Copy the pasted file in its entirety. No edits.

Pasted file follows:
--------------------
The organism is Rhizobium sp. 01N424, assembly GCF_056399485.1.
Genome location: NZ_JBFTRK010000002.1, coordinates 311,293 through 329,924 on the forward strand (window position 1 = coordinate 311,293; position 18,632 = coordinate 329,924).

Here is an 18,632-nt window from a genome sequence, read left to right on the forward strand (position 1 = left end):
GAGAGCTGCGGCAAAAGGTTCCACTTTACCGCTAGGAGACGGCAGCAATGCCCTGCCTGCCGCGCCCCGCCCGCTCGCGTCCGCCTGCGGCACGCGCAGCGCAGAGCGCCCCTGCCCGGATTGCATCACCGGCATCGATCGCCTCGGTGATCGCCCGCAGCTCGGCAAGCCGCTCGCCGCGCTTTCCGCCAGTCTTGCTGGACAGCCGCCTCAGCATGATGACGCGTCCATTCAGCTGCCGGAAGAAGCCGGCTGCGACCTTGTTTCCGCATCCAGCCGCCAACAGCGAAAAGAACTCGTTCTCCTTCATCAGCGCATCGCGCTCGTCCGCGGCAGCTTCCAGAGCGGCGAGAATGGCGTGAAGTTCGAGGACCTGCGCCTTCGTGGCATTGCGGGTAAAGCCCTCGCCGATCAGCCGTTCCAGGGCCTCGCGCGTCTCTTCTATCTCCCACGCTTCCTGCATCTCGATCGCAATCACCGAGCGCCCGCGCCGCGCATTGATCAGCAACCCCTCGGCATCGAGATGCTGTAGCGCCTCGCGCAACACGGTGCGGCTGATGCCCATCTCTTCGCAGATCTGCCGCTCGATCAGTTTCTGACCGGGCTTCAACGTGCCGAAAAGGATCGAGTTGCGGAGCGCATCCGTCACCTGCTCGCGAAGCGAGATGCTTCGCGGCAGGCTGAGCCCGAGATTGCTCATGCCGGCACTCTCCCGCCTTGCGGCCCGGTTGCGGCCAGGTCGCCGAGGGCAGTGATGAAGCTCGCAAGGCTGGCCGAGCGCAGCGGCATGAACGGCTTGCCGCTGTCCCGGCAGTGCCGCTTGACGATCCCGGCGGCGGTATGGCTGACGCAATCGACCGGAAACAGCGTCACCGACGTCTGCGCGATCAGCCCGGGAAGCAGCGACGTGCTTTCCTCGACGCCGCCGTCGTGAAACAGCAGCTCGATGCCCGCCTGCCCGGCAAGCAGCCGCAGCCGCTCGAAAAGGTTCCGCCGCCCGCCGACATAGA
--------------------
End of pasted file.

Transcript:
The organism is Rhizobium sp. 01N424, assembly GCF_056399485.1.
Genome location: NZ_JBFTRK010000002.1, coordinates 311,293 through 329,924 on the forward strand (window position 1 = coordinate 311,293; position 18,632 = coordinate 329,924).

Here is an 18,632-nt window from a genome sequence, read left to right on the forward strand (position 1 = left end):
GAGAGCTGCGGCAAAAGGTTCCACTTTACCGCTAGGAGACGGCAGCAATGCCCTGCCTGCCGCGCCCCGCCCGCTCGCGTCCGCCTGCGGCACGCGCAGCGCAGAGCGCCCCTGCCCGGATTGCATCACCGGCATCGATCGCCTCGGTGATCGCCCGCAGCTCGGCAAGCCGCTCGCCGCGCTTTCCGCCAGTCTTGCTGGACAGCCGCCTCAGCATGATGACGCGTCCATTCAGCTGCCGGAAGAAGCCGGCTGCGACCTTGTTTCCGCATCCAGCCGCCAACAGCGAAAAGAACTCGTTCTCCTTCATCAGCGCATCGCGCTCGTCCGCGGCAGCTTCCAGAGCGGCGAGAATGGCGTGAAGTTCGAGGACCTGCGCCTTCGTGGCATTGCGGGTAAAGCCCTCGCCGATCAGCCGTTCCAGGGCCTCGCGCGTCTCTTCTATCTCCCACGCTTCCTGCATCTCGATCGCAATCACCGAGCGCCCGCGCCGCGCATTGATCAGCAACCCCTCGGCATCGAGATGCTGTAGCGCCTCGCGCAACACGGTGCGGCTGATGCCCATCTCTTCGCAGATCTGCCGCTCGATCAGTTTCTGACCGGGCTTCAACGTGCCGAAAAGGATCGAGTTGCGGAGCGCATCCGTCACCTGCTCGCGAAGCGAGATGCTTCGCGGCAGGCTGAGCCCGAGATTGCTCATGCCGGCACTCTCCCGCCTTGCGGCCCGGTTGCGGCCAGGTCGCCGAGGGCAGTGATGAAGCTCGCAAGGCTGGCCGAGCGCAGCGGCATGAACGGCTTGCCGCTGTCCCGGCAGTGCCGCTTGACGATCCCGGCGGCGGTATGGCTGACGCAATCGACCGGAAACAGCGTCACCGACGTCTGCGCGATCAGCCCGGGAAGCAGCGACGTGCTTTCCTCGACGCCGCCGTCGTGAAACAGCAGCTCGATGCCCGCCTGCCCGGCAAGCAGCCGCAGCCGCTCGAAAAGGTTCCGCCGCCCGCCGACATAGA